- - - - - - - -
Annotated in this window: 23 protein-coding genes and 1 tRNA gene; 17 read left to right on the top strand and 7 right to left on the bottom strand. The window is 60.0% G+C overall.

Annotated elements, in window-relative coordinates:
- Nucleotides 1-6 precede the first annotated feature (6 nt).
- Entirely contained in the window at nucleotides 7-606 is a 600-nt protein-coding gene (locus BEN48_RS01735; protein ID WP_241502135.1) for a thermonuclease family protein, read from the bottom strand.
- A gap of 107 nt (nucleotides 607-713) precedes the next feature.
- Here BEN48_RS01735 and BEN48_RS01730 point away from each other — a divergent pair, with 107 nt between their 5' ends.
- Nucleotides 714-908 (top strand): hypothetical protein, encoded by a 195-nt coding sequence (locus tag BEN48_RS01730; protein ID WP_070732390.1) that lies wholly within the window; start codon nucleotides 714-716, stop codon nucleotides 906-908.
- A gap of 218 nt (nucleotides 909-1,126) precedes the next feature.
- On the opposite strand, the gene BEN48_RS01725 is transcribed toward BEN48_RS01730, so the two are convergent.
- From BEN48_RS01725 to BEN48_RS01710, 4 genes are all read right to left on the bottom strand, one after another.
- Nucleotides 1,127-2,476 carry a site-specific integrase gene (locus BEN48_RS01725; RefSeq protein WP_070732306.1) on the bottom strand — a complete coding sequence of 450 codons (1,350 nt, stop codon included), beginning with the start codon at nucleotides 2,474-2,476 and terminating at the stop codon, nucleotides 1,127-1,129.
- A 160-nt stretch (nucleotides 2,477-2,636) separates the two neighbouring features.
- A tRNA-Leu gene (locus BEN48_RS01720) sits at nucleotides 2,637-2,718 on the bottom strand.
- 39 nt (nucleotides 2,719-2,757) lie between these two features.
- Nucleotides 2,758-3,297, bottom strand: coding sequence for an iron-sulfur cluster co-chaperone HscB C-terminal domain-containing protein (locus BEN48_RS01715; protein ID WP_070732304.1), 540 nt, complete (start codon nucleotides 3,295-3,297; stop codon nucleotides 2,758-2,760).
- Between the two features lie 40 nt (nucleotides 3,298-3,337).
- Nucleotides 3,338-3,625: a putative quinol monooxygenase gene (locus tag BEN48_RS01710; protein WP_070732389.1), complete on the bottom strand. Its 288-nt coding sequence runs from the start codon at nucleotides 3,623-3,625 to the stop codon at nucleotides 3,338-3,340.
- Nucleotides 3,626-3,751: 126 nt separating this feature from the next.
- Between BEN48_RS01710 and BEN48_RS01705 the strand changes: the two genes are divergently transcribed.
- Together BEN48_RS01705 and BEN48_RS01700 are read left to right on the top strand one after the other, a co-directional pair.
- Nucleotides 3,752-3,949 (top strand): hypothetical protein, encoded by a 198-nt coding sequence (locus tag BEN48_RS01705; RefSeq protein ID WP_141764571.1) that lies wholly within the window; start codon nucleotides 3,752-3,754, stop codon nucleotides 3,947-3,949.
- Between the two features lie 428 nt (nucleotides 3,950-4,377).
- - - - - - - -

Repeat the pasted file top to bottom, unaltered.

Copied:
Annotated in this window: 23 protein-coding genes and 1 tRNA gene; 17 read left to right on the top strand and 7 right to left on the bottom strand. The window is 60.0% G+C overall.

Annotated elements, in window-relative coordinates:
- Nucleotides 1-6 precede the first annotated feature (6 nt).
- Entirely contained in the window at nucleotides 7-606 is a 600-nt protein-coding gene (locus BEN48_RS01735; protein ID WP_241502135.1) for a thermonuclease family protein, read from the bottom strand.
- A gap of 107 nt (nucleotides 607-713) precedes the next feature.
- Here BEN48_RS01735 and BEN48_RS01730 point away from each other — a divergent pair, with 107 nt between their 5' ends.
- Nucleotides 714-908 (top strand): hypothetical protein, encoded by a 195-nt coding sequence (locus tag BEN48_RS01730; protein ID WP_070732390.1) that lies wholly within the window; start codon nucleotides 714-716, stop codon nucleotides 906-908.
- A gap of 218 nt (nucleotides 909-1,126) precedes the next feature.
- On the opposite strand, the gene BEN48_RS01725 is transcribed toward BEN48_RS01730, so the two are convergent.
- From BEN48_RS01725 to BEN48_RS01710, 4 genes are all read right to left on the bottom strand, one after another.
- Nucleotides 1,127-2,476 carry a site-specific integrase gene (locus BEN48_RS01725; RefSeq protein WP_070732306.1) on the bottom strand — a complete coding sequence of 450 codons (1,350 nt, stop codon included), beginning with the start codon at nucleotides 2,474-2,476 and terminating at the stop codon, nucleotides 1,127-1,129.
- A 160-nt stretch (nucleotides 2,477-2,636) separates the two neighbouring features.
- A tRNA-Leu gene (locus BEN48_RS01720) sits at nucleotides 2,637-2,718 on the bottom strand.
- 39 nt (nucleotides 2,719-2,757) lie between these two features.
- Nucleotides 2,758-3,297, bottom strand: coding sequence for an iron-sulfur cluster co-chaperone HscB C-terminal domain-containing protein (locus BEN48_RS01715; protein ID WP_070732304.1), 540 nt, complete (start codon nucleotides 3,295-3,297; stop codon nucleotides 2,758-2,760).
- Between the two features lie 40 nt (nucleotides 3,298-3,337).
- Nucleotides 3,338-3,625: a putative quinol monooxygenase gene (locus tag BEN48_RS01710; protein WP_070732389.1), complete on the bottom strand. Its 288-nt coding sequence runs from the start codon at nucleotides 3,623-3,625 to the stop codon at nucleotides 3,338-3,340.
- Nucleotides 3,626-3,751: 126 nt separating this feature from the next.
- Between BEN48_RS01710 and BEN48_RS01705 the strand changes: the two genes are divergently transcribed.
- Together BEN48_RS01705 and BEN48_RS01700 are read left to right on the top strand one after the other, a co-directional pair.
- Nucleotides 3,752-3,949 (top strand): hypothetical protein, encoded by a 198-nt coding sequence (locus tag BEN48_RS01705; RefSeq protein ID WP_141764571.1) that lies wholly within the window; start codon nucleotides 3,752-3,754, stop codon nucleotides 3,947-3,949.
- Between the two features lie 428 nt (nucleotides 3,950-4,377).